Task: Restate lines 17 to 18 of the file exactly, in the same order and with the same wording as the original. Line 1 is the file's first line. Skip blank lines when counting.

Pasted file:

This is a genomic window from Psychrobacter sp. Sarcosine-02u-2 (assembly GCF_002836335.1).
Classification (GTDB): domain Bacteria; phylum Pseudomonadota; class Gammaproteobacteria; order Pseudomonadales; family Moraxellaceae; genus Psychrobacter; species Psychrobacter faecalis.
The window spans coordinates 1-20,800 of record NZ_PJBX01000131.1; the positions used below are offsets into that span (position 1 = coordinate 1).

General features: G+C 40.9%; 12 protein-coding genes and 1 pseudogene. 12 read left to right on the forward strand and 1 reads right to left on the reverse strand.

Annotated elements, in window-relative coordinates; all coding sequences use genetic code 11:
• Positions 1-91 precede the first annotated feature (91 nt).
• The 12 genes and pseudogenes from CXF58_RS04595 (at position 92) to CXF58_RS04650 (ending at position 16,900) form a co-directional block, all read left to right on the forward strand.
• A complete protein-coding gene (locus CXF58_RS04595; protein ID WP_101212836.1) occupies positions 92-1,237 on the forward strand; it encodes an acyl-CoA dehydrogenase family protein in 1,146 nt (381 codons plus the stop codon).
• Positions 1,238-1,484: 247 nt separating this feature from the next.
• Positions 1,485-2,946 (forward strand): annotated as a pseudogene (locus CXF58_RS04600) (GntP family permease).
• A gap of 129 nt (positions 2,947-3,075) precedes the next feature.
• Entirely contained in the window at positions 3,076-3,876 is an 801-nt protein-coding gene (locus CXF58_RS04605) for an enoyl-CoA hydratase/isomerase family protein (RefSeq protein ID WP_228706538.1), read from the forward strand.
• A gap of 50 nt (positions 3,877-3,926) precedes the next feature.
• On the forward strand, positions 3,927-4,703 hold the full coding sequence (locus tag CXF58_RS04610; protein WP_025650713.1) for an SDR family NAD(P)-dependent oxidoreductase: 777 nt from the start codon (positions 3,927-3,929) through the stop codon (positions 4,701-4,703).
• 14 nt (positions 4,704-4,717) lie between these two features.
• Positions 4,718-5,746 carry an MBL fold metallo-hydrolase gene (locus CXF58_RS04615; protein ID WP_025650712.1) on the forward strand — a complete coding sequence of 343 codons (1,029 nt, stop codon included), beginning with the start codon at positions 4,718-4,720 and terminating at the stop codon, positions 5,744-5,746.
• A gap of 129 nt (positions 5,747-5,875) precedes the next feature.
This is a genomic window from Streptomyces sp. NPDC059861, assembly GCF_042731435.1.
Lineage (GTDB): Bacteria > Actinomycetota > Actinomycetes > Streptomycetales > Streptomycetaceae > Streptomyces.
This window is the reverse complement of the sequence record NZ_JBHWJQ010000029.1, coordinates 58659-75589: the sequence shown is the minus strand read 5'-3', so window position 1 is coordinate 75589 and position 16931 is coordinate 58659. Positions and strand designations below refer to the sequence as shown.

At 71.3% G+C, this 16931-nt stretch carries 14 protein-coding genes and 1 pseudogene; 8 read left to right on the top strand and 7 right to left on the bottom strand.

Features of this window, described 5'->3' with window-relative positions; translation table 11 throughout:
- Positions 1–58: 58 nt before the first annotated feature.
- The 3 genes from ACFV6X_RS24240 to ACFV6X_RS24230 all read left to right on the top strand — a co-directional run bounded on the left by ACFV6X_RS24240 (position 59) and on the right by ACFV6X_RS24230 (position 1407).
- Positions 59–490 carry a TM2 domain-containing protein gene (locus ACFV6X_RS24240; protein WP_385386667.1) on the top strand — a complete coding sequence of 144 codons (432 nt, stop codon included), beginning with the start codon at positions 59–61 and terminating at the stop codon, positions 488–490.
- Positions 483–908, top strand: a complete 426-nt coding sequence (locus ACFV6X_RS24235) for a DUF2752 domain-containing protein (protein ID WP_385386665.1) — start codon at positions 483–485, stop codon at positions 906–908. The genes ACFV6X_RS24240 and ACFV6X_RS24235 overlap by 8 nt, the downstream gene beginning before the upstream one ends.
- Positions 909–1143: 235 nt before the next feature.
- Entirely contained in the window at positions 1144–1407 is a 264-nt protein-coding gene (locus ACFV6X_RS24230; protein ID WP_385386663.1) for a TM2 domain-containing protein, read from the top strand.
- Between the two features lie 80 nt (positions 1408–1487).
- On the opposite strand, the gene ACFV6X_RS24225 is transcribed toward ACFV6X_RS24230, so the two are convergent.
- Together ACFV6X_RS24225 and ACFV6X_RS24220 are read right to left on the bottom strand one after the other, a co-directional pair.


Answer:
• A gap of 129 nt (positions 5,747-5,875) precedes the next feature.
This is a genomic window from Streptomyces sp. NPDC059861, assembly GCF_042731435.1.